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The Rise of the Righteous

We look to "poets" - or the articulate in general - to give voice to something we've felt, or intuited, but lacked the wherewithal to express clearly.

Even speaking extemporaneously to Bill Mahrer, Hitchens finds rough and ready words for a certain self-important sort that ones meets ever more frequently these days:

I've been on the Jon Stewart show, I've been on your show, I've seen you make about five George-Bush-IQ jokes per night. There's no one I know who can't do it. You know what I think? - this is now the joke that stupid people laugh at. It's the joke that any dumb person can laugh at because they think that they ... can prove they're smarter than the president (like the people that make booing and mooing noises in your audience ... none of whom are smarter than the president). [The transcription is mine - see original video here - at approx. 1:50]

As I often say, I had a very dim opinion of GW Bush in the run-up to the 2000 election; the patent hyperbole and unjustness of his critics gave me pause, and then cause to reconsider my initial opinions of him. While no great admirer, I - to put the matter in negative terms - think of him neither as devil nor idiot. But I guess that if you're not with his fervent detractors, you're against them; this is an entailment of their demonology.

Though an atheist, I do believe in a congenital religious impulse or instinct which all-too-often - because its very existence is denied, driving it into the subterranean realms - seeks to apply its suction to whatever creed or cause promises a kind of "redemption." The secular-but-religious haters of GW Bush are a case in point.

October 7, 2006 | Permalink


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It's typical Hitchens, isn't it? Ad hominem abusive? A verbose way of saying, "You're stupid if you think that" or, perhaps, "No intelligent person would thing Bush stupid" - which really isn't much of an argument.

Posted by: Aaron at Oct 7, 2006 9:55:25 PM

Er... I mistyped 'think'? What could I have been thinging.... ;-)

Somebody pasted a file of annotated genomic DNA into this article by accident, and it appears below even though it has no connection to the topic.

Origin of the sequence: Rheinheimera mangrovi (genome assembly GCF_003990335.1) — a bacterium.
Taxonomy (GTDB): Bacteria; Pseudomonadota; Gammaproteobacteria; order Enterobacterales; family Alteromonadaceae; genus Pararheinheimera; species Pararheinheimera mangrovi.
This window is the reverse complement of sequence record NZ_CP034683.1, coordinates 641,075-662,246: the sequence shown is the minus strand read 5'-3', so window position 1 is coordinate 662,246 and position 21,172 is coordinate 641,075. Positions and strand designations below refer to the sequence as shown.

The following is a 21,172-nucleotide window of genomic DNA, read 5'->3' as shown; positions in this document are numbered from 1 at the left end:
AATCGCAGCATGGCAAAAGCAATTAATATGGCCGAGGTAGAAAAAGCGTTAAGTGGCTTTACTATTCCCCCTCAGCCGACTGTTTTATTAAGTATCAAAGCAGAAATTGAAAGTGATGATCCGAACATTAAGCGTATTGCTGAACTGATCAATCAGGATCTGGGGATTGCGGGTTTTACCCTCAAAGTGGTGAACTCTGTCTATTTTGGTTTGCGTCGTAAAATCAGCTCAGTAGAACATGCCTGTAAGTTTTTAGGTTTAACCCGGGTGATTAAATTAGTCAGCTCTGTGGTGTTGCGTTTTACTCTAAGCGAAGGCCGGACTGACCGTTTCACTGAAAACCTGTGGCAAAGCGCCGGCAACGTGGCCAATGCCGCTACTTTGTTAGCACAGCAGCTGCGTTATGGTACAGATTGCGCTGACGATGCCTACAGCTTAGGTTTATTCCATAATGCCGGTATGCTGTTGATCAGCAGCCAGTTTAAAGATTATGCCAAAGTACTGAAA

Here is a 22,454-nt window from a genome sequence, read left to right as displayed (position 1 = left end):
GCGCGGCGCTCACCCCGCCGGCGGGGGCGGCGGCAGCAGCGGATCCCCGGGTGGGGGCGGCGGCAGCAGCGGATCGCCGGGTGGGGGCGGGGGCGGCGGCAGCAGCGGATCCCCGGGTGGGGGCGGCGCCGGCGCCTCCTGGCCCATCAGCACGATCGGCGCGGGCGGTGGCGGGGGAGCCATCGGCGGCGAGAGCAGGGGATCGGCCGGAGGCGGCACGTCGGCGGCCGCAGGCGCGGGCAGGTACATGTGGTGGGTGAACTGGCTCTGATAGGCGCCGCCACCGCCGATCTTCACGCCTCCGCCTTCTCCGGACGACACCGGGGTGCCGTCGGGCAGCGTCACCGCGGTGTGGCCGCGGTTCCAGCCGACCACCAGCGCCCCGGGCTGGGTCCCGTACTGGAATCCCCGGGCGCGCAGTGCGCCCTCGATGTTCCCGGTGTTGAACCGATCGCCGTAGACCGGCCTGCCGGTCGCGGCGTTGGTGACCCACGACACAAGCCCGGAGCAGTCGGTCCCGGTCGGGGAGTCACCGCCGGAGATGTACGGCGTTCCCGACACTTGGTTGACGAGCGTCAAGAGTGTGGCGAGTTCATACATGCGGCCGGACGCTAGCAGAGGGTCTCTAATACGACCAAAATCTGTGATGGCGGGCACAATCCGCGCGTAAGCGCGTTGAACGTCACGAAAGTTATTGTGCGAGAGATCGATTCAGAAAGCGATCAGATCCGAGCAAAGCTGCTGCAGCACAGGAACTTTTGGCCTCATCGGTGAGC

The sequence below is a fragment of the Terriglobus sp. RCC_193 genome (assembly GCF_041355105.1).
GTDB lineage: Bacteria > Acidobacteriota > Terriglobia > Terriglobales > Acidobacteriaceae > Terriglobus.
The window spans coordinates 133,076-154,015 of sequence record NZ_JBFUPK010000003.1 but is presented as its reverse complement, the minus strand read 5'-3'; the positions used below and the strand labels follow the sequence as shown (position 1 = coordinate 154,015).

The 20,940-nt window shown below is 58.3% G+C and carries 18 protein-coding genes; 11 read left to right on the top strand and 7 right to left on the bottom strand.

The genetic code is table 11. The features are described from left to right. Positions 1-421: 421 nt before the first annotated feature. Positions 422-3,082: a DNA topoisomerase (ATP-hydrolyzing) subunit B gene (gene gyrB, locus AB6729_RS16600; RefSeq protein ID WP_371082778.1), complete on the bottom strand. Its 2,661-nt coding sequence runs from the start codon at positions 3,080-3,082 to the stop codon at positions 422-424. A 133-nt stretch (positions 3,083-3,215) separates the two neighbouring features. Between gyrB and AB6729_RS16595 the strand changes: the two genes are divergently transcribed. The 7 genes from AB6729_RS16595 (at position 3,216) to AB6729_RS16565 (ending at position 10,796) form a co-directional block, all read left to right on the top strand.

Posted by: Aaron at Oct 8, 2006 6:34:50 AM


Thanks for the comment.

I disagree with your diagnosis.

An Ad Homimem obtains when the substance of a question is avoided by diverting attention to someone's character. But, here, the "question" is the character of those who, in snide fashion, pride themselves on being smarter than Bush, and joke incessantly about his cognitive shortcomings. Hitchens is the one who raised the matter for consideration; he wasn't asked something and then tossed this out as a distraction.

If anyone is committing an Ad Hominem, it's those who take Bush's postulated stupidity as the reason to dismiss out of hand every proposal, policy, action, and utterance of the man - without engaging any particular point argumentatively.

Further, I take Hitchens to be saying that there's something unseemly about this kind of smug Bush hatred, and I certainly agree. As material for a joke, it's not clever - that is to say, witty; anyone can do it. And it's unedifying to see people - particularly young people - assume with an easy self-assurance that they're more "intelligent" (in a comprehensive sense) than Bush. I have had occasion more than once to say that I had no reason to assume that Bush was any less "intelligent" than the person ridiculing him in my presence.

For me, the joke has ceased to be funny, because it bespeaks the depths of Bush Hatred, and how there really is a pathological variety. Clinton hatred was bad enough; antipathy to Bush has reached a new low for public "discourse," globally.

Finally: if the premises of the joke are true - it's no laughing matter.

Posted by: Paul Craddick at Oct 8, 2006 8:59:54 AM